But it would arguably be Muddy Waters’ 1958 tour of Britain that sealed him as one of the defining influences on rock ‘n’ roll. Few outside Chicago had experienced his electrified take on the Blues in a live setting, and in front of audiences that included future members of the Rolling Stones, Fleetwood Mac and Cream, he played louder and more thrillingly than had ever been heard before; one review of his show describing it as “Screaming guitar and howling piano”.

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muddy waters hoochie coochie man
Source: Philippe Gras / Le Pictorium/Newscom/The Mega Agency

Muddy Waters electrified and inspired a generation of rockers.

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Half a world away, a 15-year-old kid named James Marshall Hendrix bought his first guitar that same year.

“The first guitarist I was aware of was Muddy Waters,” Hendrix told Rolling Stone in 1968. “Where I first started playing guitar was way up in the Northwest, in Seattle, Washington. They don’t have too many of the real Blues singers up there. When I really learned to play was down South… I went down South and all the cats down there were playing blues, and this is when I really began to get interested in the scene.”

If Muddy Waters’ commercial success never matched that of the generation of rockers who were inspired by him, his influence on and inspiration for their music remained sacrosanct. In 1981, the Father of Chicago Blues performed alongside the Greatest Rock ‘n’ Roll Band in the World at Chicago’s Checkerboard Lounge. Writing in his memoir Life, Keith Richards described it as one of the highlights of his entire career.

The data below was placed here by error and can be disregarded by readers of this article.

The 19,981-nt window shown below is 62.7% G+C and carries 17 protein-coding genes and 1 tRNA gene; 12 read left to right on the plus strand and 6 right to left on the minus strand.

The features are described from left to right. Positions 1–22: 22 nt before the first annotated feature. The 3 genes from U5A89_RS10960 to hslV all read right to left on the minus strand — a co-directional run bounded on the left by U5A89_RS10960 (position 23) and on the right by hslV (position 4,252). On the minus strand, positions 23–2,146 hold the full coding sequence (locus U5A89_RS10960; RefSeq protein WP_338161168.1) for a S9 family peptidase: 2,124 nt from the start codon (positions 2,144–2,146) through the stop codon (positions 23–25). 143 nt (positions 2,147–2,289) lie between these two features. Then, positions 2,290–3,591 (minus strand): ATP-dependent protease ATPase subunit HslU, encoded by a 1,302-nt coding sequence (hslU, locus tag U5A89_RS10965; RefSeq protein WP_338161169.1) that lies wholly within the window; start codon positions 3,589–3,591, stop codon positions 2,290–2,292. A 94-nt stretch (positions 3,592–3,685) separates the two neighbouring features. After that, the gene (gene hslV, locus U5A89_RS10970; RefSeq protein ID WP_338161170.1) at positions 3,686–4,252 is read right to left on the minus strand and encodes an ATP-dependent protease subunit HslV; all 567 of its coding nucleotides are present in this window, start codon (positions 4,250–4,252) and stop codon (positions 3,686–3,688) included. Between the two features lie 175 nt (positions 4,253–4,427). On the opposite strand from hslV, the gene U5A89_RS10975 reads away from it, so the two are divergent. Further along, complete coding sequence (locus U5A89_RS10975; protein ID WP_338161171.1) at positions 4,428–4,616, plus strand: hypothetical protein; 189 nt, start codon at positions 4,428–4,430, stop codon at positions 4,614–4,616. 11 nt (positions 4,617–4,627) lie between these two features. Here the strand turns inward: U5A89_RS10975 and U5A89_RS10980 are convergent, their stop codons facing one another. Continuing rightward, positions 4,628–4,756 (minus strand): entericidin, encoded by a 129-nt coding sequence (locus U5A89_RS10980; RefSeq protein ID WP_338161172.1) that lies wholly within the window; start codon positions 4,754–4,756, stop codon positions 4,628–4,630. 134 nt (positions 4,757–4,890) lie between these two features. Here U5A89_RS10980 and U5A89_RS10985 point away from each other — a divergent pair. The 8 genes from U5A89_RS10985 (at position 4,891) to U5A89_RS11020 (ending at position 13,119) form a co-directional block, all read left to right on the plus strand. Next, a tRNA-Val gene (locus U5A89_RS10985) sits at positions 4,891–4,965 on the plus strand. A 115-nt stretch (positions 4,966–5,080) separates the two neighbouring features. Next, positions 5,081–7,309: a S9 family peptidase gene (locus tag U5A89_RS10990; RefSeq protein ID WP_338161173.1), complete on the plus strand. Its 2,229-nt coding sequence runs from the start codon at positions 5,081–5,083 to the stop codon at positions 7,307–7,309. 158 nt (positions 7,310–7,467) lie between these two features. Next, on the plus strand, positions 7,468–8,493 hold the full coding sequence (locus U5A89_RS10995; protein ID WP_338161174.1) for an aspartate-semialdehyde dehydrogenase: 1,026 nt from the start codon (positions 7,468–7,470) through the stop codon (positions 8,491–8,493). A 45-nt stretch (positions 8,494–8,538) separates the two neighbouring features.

“You want to be a blues player, the next minute you f---ing well are and you’re stuck right amongst them, and there’s Muddy Waters standing next to you. It happens so fast you really can’t register all of the impressions that are coming at you… It’s one thing to play a Muddy Waters song. It’s another thing to play with him.”

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Just two years later, Muddy Waters died in his sleep at his home in Illinois, aged 70.

In 2010, Rolling Stone placed Waters seventeenth in their list of the Greatest Artists of all Time. Writing for the magazine, ZZ Top’s Billy Gibbons said:

“I picked up the guitar because of Muddy Waters as much as anyone. Jimmy Reed, Howlin' Wolf, T-Bone Walker, Albert King, B.B. King, Freddie King — they all had an impact too, but they all followed Muddy Waters.

“People call his sound raw and dirty and gritty, but it wasn't particularly loud. It just sounded that way. A guitar amplifier in the Fifties was maybe the size of a tabletop radio. To be heard over a party, you had to crank that thing as loud as it would go. And then you left behind all semblance of circuit design and entered the elegant field of distortion that made everything so much deeper. If you didn't have a big band with 20 guys, you had 20 watts.

“The remarkable thing is that the blues never died out, ever. It's been rediscovered every 10 years since the Twenties. Nobody can do what Muddy did, but his energy is still fueling that fire. You can hear his enthusiasm in bands like the White Stripes or the Black Keys.

“It was all supposed to be disposable. Just noise on a shellac disc. And here we are in the 21st century still trying to figure out how such a simple art form could be so complicated and subtle. It's still firing brain synapses around the world. You've got the Japanese Muddy Waters Society corresponding with fans in Sweden and England, and his music can still propel a party in the U.S. He made three chords sound deep, and they are.”